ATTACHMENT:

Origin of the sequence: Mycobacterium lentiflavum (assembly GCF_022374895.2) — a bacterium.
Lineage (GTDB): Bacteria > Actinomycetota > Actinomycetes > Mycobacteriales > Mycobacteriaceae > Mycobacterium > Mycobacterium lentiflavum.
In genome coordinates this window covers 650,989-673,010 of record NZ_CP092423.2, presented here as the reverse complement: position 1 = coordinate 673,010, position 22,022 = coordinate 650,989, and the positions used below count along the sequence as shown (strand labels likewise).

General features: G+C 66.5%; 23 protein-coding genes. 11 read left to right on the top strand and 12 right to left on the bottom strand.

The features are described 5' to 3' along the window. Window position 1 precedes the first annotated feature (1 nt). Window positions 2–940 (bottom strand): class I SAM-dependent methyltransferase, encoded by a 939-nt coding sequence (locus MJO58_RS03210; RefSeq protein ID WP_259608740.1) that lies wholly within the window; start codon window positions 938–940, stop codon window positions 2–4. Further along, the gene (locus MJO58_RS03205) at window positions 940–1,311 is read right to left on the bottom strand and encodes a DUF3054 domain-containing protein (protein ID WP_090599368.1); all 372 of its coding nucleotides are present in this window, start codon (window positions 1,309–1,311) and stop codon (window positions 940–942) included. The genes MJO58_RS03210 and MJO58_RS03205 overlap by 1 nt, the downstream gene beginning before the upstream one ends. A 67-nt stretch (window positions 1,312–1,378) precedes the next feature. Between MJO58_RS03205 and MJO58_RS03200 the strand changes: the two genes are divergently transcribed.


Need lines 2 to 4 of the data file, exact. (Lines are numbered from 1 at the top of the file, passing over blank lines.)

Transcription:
Lineage (GTDB): Bacteria > Actinomycetota > Actinomycetes > Mycobacteriales > Mycobacteriaceae > Mycobacterium > Mycobacterium lentiflavum.
In genome coordinates this window covers 650,989-673,010 of record NZ_CP092423.2, presented here as the reverse complement: position 1 = coordinate 673,010, position 22,022 = coordinate 650,989, and the positions used below count along the sequence as shown (strand labels likewise).

General features: G+C 66.5%; 23 protein-coding genes. 11 read left to right on the top strand and 12 right to left on the bottom strand.